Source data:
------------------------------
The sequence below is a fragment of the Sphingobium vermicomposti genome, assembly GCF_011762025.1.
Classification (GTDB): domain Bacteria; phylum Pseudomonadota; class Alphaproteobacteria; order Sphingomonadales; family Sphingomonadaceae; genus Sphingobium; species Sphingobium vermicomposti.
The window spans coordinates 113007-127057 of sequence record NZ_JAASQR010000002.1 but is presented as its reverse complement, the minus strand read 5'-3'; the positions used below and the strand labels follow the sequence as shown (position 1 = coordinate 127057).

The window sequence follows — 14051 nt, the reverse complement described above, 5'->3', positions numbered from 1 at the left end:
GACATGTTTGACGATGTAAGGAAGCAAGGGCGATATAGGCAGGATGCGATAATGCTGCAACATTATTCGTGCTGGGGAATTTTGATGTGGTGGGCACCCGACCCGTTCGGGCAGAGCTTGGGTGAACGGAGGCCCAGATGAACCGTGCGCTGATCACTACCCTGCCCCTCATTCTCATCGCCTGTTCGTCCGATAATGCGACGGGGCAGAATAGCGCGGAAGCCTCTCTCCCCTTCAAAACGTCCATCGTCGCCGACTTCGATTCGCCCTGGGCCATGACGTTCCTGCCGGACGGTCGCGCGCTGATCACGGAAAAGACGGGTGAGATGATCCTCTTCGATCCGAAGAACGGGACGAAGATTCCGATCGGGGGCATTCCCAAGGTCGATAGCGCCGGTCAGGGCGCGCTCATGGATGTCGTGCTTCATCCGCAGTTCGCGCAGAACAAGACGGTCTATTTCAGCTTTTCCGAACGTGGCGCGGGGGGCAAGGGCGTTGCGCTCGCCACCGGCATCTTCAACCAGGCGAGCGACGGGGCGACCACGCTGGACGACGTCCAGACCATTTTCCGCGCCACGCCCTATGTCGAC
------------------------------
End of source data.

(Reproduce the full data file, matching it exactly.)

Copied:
The sequence below is a fragment of the Sphingobium vermicomposti genome, assembly GCF_011762025.1.
Classification (GTDB): domain Bacteria; phylum Pseudomonadota; class Alphaproteobacteria; order Sphingomonadales; family Sphingomonadaceae; genus Sphingobium; species Sphingobium vermicomposti.
The window spans coordinates 113007-127057 of sequence record NZ_JAASQR010000002.1 but is presented as its reverse complement, the minus strand read 5'-3'; the positions used below and the strand labels follow the sequence as shown (position 1 = coordinate 127057).

The window sequence follows — 14051 nt, the reverse complement described above, 5'->3', positions numbered from 1 at the left end:
GACATGTTTGACGATGTAAGGAAGCAAGGGCGATATAGGCAGGATGCGATAATGCTGCAACATTATTCGTGCTGGGGAATTTTGATGTGGTGGGCACCCGACCCGTTCGGGCAGAGCTTGGGTGAACGGAGGCCCAGATGAACCGTGCGCTGATCACTACCCTGCCCCTCATTCTCATCGCCTGTTCGTCCGATAATGCGACGGGGCAGAATAGCGCGGAAGCCTCTCTCCCCTTCAAAACGTCCATCGTCGCCGACTTCGATTCGCCCTGGGCCATGACGTTCCTGCCGGACGGTCGCGCGCTGATCACGGAAAAGACGGGTGAGATGATCCTCTTCGATCCGAAGAACGGGACGAAGATTCCGATCGGGGGCATTCCCAAGGTCGATAGCGCCGGTCAGGGCGCGCTCATGGATGTCGTGCTTCATCCGCAGTTCGCGCAGAACAAGACGGTCTATTTCAGCTTTTCCGAACGTGGCGCGGGGGGCAAGGGCGTTGCGCTCGCCACCGGCATCTTCAACCAGGCGAGCGACGGGGCGACCACGCTGGACGACGTCCAGACCATTTTCCGCGCCACGCCCTATGTCGAC